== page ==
One of my favorite things in the entire world has seemingly nothing to do with horror movies: It’s what I like to call the “commercial idiot” or the “infomercial stooge.” You’ve seen them on TV: The announcer says something like, “Do you struggle every day putting on pants?,” and we see the infomercial stooge trying to put her pants on over her head, only to be foiled. She wrestles with them, grimacing and gnashing her teeth, and finally gives up in a huff, throwing a look at the pants that says, “I hate you, pants! Why must you always defeat me?” The announcer then introduces some new product that will help her and idiots like her get their pants on painlessly.
I adore the people in these commercials, always bested by something innocuous, like a pencil or a salad bowl. I adore their silent-movie faces. And I adore the ridiculousness of the products themselves — a pencil that stays clipped to your belt! A salad bowl that has a lid! What I find worrisome is the prospect that there might be people watching at home who identify with the woman — those who think, “Why, my pants foil me, too! This is a product I need!” My adoration is basically passive; I’m not one to fall for the gimmick. That NASA-developed towel isn’t going to sop up 50 gallons of water. There’s no way that putty will actually hold a cinder block in place. I don’t buy it. And yet…
I’m a total and complete sucker for the horror-movie gimmick. Absurd pseudo-pageantries get me giggling like a simpleminded 3-year-old at the circus. All my cynicism melts away at the prospect of a movie being so “terrifying” that the theater has to take out life-insurance policies for the audience, lest they be scared to death.
True — a little ember of cynicism always glows. I know it’s just a gimmick. But this kind of shtick is fun, and it can create a sinister atmosphere around a film and even a sense of camaraderie among audience members, as if everyone’s about to do a tour of duty together. Handing out barf bags before a showing of The Exorcist smacks of, dare I say it, innocence — lurid innocence, but innocence all the same.
Producer-director William Castle was undoubtedly the master of the horror gimmick. The aforementioned insurance policies (to accompany Macabre ) were his idea, as was having cardboard axes handed out on Joan Crawford’s Strait-Jacket promotional tour. His most famous stunts involved rigging the theater itself: During screenings of House on Haunted Hill , an inflatable skeleton zipped up a wire over the audience. Then there’s The Tingler , for which several theater seats were wired with large joy buzzers that gently zapped audience members during the course of the film.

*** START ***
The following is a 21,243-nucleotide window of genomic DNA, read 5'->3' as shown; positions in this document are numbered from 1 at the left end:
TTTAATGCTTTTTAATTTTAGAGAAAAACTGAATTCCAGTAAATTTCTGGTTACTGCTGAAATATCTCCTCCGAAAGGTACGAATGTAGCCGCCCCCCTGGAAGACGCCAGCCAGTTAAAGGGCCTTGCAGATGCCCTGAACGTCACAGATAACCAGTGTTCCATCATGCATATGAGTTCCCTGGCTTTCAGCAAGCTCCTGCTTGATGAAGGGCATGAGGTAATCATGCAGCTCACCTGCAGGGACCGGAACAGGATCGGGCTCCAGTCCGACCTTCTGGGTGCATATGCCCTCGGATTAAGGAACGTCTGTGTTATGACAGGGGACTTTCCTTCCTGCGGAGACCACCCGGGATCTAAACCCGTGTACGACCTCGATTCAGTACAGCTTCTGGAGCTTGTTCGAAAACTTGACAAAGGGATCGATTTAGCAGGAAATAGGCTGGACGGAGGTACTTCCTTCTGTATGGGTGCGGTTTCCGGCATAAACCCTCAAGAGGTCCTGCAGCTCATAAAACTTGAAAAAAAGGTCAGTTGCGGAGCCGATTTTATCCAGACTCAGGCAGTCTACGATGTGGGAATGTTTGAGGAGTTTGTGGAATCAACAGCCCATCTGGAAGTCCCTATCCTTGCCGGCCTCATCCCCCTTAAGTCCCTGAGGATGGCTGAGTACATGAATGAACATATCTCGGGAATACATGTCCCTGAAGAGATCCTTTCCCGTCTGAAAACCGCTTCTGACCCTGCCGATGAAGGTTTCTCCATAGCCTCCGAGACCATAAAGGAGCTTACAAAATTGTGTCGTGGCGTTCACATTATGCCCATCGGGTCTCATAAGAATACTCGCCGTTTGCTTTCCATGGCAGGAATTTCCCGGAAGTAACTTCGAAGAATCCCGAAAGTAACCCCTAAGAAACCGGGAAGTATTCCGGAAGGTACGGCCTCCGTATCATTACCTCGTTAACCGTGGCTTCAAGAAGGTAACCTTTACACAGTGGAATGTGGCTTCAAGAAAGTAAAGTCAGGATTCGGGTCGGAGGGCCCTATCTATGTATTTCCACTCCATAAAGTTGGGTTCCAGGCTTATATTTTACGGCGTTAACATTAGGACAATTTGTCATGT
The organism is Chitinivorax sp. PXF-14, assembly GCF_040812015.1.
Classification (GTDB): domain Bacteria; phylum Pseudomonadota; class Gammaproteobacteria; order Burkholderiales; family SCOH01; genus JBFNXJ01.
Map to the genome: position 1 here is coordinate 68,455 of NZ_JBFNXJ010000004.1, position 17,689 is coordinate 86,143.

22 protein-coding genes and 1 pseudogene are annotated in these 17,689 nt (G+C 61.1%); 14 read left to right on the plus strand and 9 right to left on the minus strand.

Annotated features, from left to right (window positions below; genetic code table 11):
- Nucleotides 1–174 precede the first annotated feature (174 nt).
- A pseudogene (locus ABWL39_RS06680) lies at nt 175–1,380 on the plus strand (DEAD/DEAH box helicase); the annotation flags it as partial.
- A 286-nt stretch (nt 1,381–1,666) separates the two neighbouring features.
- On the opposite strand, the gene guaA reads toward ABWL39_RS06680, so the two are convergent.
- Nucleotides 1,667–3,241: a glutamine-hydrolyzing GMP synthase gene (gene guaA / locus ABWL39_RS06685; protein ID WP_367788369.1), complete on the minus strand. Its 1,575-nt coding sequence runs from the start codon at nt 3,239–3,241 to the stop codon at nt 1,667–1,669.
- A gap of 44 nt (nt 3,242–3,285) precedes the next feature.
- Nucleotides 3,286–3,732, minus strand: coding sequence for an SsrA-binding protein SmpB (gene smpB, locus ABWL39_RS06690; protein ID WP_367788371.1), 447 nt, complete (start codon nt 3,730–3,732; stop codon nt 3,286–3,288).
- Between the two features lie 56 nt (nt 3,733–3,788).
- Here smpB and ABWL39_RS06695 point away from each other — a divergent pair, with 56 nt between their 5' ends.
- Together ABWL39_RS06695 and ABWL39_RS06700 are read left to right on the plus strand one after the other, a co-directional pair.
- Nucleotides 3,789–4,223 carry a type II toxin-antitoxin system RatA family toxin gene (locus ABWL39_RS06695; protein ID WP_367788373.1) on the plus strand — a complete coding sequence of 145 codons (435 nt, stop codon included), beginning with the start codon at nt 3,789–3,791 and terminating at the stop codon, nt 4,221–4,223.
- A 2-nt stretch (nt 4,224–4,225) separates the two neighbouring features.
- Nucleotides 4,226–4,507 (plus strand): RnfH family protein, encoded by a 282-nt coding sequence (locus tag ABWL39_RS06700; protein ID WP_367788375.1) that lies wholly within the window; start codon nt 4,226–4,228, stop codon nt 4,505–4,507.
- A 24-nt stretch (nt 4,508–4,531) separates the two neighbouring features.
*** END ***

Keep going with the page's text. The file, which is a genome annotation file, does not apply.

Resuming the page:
Castle also utilized gimmickry in the films themselves. In Mr. Sardonicus , the audience had the opportunity to vote to decide the fate of the title character (he usually got the thumbs-down). Homicidal contained a 45-second Fright Break, during which patrons were free to seek a refund if they were too frazzled to endure the remainder of the film. Those opting out also received a Coward’s Certificate, suitable for framing.
Though he was the maestro of schlock, Castle was far from the only filmmaker who enjoyed reeling in the audience with a cheap trick. Amicus Productions, the British outfit best known for their anthology films, served up a Werewolf Break in 1974’s The Beast Must Die. At a critical juncture in the film, the action stops and a clock ticks down for 30 seconds, giving the audience a chance to ruminate on everything they’ve seen so far. It’s completely pointless, in the scheme of things — and completely awesome.
And that’s basically my take on all these gimmicks: They’re silly, mindless, and relentlessly cool. I say bring back the good old days, filmmakers — make me think that what I’m about to see could scare me to death. I won’t hold it against you when I’m still alive as the credits roll.Read More